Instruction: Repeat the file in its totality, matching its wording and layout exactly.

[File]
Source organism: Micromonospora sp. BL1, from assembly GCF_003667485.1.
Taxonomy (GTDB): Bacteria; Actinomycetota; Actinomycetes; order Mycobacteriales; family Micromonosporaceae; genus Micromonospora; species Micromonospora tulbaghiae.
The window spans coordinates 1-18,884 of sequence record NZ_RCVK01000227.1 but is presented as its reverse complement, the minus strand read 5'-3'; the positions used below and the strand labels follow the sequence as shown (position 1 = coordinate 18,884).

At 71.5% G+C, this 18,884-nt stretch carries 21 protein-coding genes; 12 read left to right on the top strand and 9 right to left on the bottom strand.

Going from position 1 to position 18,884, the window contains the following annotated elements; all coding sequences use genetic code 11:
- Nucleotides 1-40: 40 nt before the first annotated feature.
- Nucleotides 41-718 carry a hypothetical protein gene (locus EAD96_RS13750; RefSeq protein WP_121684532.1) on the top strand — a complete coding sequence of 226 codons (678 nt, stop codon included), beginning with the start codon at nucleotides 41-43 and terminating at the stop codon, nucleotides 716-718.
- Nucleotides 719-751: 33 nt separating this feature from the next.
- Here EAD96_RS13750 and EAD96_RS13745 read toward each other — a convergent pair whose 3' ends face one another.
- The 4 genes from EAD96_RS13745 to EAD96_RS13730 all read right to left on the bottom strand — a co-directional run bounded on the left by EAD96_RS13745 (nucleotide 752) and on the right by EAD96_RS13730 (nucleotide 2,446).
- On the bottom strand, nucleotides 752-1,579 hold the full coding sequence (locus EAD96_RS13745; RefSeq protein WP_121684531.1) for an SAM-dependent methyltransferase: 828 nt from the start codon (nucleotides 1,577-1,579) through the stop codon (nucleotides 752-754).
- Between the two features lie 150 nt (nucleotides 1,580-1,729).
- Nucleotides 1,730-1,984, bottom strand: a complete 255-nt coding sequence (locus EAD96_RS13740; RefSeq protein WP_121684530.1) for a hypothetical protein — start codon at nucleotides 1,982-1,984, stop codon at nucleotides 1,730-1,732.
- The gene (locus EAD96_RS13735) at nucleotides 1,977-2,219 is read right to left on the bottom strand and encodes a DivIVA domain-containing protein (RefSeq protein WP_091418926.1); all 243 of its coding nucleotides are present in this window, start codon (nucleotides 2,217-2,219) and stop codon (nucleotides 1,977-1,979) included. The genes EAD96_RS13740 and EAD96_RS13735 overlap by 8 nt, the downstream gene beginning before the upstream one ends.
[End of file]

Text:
Source organism: Micromonospora sp. BL1, from assembly GCF_003667485.1.
Taxonomy (GTDB): Bacteria; Actinomycetota; Actinomycetes; order Mycobacteriales; family Micromonosporaceae; genus Micromonospora; species Micromonospora tulbaghiae.
The window spans coordinates 1-18,884 of sequence record NZ_RCVK01000227.1 but is presented as its reverse complement, the minus strand read 5'-3'; the positions used below and the strand labels follow the sequence as shown (position 1 = coordinate 18,884).

At 71.5% G+C, this 18,884-nt stretch carries 21 protein-coding genes; 12 read left to right on the top strand and 9 right to left on the bottom strand.

Going from position 1 to position 18,884, the window contains the following annotated elements; all coding sequences use genetic code 11:
- Nucleotides 1-40: 40 nt before the first annotated feature.
- Nucleotides 41-718 carry a hypothetical protein gene (locus EAD96_RS13750; RefSeq protein WP_121684532.1) on the top strand — a complete coding sequence of 226 codons (678 nt, stop codon included), beginning with the start codon at nucleotides 41-43 and terminating at the stop codon, nucleotides 716-718.
- Nucleotides 719-751: 33 nt separating this feature from the next.
- Here EAD96_RS13750 and EAD96_RS13745 read toward each other — a convergent pair whose 3' ends face one another.
- The 4 genes from EAD96_RS13745 to EAD96_RS13730 all read right to left on the bottom strand — a co-directional run bounded on the left by EAD96_RS13745 (nucleotide 752) and on the right by EAD96_RS13730 (nucleotide 2,446).
- On the bottom strand, nucleotides 752-1,579 hold the full coding sequence (locus EAD96_RS13745; RefSeq protein WP_121684531.1) for an SAM-dependent methyltransferase: 828 nt from the start codon (nucleotides 1,577-1,579) through the stop codon (nucleotides 752-754).
- Between the two features lie 150 nt (nucleotides 1,580-1,729).
- Nucleotides 1,730-1,984, bottom strand: a complete 255-nt coding sequence (locus EAD96_RS13740; RefSeq protein WP_121684530.1) for a hypothetical protein — start codon at nucleotides 1,982-1,984, stop codon at nucleotides 1,730-1,732.
- The gene (locus EAD96_RS13735) at nucleotides 1,977-2,219 is read right to left on the bottom strand and encodes a DivIVA domain-containing protein (RefSeq protein WP_091418926.1); all 243 of its coding nucleotides are present in this window, start codon (nucleotides 2,217-2,219) and stop codon (nucleotides 1,977-1,979) included. The genes EAD96_RS13740 and EAD96_RS13735 overlap by 8 nt, the downstream gene beginning before the upstream one ends.